|Montane guinea pig|
The montane guinea pig (Cavia tschudii) is a species of caviid rodent found in the Andes in South America. The montane guinea pig is the likely ancestor of Cavia porcellus, the domestic cavy or domestic guinea pig.
Peruvian wild guinea pigs were first described by E. T. Bennett in 1835, who termed them Cavia cutleri. Johann Jakob von Tschudi, in an 1845 publication, used the term Cavia cutleri to refer to what are now considered two separate entities - the first, Bennett's Cavia cutleri, which was later (by Oldfield Thomas in 1917) identified as probably a differently pigmented version of Cavia porcellus, and the second, a wild Peruvian guinea pig that was clearly different from the animal Bennett described. In 1867, Leopold Fitzinger renamed the latter guinea pig Cavia tschudii.
The montane guinea pig is a medium-sized species, growing to a total length of 247 mm (9.7 in). The colour varies in different parts of the range; in Peru, the dorsal fur is dark reddish-brown mixed with black, and the underparts are dark buffy-grey; in Chile, the dorsal surface is pale agouti brown with paler underparts; in Bolivia, the upper parts are agouti olive and the underparts creamy-white or white.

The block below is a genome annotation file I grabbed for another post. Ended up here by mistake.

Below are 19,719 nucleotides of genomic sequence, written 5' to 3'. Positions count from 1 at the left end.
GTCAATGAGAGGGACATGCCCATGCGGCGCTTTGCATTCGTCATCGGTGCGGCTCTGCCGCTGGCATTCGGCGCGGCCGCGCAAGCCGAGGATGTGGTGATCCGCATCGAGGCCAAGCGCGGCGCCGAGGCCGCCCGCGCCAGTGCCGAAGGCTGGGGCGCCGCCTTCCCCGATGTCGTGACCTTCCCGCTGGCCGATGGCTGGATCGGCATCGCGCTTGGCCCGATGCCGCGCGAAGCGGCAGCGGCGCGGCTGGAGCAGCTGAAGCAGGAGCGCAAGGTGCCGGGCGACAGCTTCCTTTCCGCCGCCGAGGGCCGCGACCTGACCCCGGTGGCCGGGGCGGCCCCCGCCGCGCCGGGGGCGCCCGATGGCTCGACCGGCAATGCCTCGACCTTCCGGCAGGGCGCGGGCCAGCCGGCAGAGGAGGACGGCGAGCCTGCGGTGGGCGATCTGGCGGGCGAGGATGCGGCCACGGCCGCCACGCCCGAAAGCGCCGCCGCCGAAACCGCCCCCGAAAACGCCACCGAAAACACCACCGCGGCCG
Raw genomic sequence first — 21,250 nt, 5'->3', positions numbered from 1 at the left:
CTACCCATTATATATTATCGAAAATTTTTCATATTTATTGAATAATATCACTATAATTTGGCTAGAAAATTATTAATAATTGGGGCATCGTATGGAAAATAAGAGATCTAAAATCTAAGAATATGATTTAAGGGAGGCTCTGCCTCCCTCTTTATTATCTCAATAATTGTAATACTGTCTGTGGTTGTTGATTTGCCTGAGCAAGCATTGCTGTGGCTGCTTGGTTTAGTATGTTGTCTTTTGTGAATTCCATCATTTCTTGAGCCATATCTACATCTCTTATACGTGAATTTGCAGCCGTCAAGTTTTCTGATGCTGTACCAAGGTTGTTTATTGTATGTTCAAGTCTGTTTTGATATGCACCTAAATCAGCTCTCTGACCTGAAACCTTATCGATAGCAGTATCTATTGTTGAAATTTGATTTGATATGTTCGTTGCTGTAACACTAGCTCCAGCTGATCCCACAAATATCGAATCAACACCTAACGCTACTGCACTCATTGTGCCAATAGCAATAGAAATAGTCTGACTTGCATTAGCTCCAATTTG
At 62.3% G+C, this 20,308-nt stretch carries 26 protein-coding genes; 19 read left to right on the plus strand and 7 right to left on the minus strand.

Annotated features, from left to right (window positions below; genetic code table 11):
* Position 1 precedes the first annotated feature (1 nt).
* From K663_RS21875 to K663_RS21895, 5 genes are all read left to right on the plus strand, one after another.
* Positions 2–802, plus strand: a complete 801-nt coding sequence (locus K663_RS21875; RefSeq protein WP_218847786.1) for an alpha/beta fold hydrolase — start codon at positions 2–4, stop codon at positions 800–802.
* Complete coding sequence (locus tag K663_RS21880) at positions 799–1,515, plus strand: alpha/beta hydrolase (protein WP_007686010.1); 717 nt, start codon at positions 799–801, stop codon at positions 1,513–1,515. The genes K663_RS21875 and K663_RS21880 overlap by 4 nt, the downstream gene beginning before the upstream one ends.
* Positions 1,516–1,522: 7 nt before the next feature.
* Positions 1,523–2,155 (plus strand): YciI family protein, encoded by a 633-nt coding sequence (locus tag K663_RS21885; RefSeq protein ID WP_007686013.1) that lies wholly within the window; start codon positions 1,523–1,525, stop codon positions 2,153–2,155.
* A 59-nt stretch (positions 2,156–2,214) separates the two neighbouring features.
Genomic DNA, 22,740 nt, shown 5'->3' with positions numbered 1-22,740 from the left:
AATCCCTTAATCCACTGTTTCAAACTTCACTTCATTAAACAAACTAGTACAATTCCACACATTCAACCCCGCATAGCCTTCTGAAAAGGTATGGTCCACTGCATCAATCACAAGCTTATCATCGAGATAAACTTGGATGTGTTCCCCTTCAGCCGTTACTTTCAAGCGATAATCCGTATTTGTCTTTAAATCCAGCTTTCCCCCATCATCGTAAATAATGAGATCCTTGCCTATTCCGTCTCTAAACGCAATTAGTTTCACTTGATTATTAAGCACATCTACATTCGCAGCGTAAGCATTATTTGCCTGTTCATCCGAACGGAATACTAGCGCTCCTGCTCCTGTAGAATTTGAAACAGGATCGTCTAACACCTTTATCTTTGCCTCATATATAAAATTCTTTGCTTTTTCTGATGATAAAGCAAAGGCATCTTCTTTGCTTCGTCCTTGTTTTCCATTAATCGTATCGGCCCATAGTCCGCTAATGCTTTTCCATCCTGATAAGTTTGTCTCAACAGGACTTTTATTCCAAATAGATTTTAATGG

The montane guinea pig is native to the high Andes in South America. Its range extends from Peru southward to the Tarapacá Region of Chile and the Tucumán Province of Argentina. Its altitudinal range is 2,000 to 3,800 metres (6,600 to 12,500 ft) above sea level. It lives in moist habitats with rocks and coarse vegetation, making runways through the foliage. In Argentina it lives in burrows with several entrances.
The montane guinea pig has a gestation period around 63 days. Litter size ranges from one to four, and the young grow quickly, becoming mature at two months of age.